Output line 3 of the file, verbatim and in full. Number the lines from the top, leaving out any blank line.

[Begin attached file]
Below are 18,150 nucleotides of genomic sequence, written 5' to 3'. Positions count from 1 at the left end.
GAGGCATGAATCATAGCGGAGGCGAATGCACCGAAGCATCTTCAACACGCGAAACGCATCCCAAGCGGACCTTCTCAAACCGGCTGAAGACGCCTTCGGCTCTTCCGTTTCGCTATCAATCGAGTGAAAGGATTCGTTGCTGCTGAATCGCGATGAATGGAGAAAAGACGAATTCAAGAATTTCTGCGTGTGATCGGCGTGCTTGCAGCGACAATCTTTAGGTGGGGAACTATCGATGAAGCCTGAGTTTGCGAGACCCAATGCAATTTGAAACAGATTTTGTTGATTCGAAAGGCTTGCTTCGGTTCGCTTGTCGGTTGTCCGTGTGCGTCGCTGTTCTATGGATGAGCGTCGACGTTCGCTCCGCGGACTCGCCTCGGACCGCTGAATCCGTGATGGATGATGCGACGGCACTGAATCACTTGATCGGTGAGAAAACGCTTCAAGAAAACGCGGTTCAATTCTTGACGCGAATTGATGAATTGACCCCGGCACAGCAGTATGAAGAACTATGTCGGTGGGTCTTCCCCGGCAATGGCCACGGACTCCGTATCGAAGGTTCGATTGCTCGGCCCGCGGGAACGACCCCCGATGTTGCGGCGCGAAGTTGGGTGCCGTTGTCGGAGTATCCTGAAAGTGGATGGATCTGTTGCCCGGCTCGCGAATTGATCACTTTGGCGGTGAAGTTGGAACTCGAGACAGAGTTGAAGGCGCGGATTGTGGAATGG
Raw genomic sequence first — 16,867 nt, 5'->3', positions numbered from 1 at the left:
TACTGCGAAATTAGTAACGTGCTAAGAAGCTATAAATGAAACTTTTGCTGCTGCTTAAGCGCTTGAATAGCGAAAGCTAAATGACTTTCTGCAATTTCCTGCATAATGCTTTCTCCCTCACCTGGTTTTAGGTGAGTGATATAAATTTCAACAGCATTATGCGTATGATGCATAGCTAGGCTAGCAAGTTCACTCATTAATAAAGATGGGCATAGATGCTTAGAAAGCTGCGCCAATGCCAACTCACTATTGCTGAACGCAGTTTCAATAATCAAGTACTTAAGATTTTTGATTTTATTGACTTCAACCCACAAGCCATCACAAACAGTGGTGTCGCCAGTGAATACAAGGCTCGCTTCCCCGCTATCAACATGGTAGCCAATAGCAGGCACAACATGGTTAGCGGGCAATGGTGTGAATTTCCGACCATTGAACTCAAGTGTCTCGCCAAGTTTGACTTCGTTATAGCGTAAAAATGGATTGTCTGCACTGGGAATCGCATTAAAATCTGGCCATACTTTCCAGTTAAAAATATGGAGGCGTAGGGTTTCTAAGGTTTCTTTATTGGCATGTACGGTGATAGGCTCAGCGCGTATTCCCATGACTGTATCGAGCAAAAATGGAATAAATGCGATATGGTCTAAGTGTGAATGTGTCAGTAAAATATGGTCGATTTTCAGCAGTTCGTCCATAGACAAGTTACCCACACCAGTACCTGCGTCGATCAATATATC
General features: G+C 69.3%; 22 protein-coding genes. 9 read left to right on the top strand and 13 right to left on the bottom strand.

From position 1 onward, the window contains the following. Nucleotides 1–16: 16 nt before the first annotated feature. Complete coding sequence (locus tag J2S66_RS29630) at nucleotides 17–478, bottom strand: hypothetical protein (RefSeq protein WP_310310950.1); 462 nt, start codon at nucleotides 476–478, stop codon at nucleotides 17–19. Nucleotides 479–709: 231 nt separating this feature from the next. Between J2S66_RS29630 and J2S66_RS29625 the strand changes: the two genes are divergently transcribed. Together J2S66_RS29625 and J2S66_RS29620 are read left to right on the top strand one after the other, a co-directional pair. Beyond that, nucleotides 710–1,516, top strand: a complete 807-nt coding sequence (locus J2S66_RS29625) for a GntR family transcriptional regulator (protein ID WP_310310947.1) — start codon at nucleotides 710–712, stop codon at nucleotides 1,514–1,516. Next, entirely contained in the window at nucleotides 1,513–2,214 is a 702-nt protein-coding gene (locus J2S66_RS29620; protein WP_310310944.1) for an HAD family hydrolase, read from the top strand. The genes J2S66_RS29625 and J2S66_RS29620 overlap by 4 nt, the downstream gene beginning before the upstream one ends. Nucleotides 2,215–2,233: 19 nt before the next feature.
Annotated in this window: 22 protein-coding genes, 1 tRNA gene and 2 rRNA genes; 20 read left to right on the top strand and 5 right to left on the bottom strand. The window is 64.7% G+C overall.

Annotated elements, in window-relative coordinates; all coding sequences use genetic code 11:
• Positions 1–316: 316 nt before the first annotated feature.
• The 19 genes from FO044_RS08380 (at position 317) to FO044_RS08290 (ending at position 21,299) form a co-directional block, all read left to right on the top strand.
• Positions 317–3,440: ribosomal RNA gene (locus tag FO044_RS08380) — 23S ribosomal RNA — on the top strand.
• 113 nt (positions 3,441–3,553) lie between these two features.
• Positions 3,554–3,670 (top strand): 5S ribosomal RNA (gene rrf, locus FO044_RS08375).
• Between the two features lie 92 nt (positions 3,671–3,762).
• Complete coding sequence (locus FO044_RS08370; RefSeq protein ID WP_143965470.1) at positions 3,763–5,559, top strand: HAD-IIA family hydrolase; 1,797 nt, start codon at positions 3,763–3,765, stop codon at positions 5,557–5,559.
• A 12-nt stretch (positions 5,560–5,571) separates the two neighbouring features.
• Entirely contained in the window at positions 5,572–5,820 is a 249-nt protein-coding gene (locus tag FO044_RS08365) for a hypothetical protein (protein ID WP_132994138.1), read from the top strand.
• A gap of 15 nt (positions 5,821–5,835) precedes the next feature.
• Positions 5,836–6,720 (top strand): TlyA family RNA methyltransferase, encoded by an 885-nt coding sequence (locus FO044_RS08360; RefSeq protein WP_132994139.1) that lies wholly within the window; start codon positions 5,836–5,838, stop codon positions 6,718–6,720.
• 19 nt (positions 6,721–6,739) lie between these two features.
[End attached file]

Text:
Raw genomic sequence first — 16,867 nt, 5'->3', positions numbered from 1 at the left: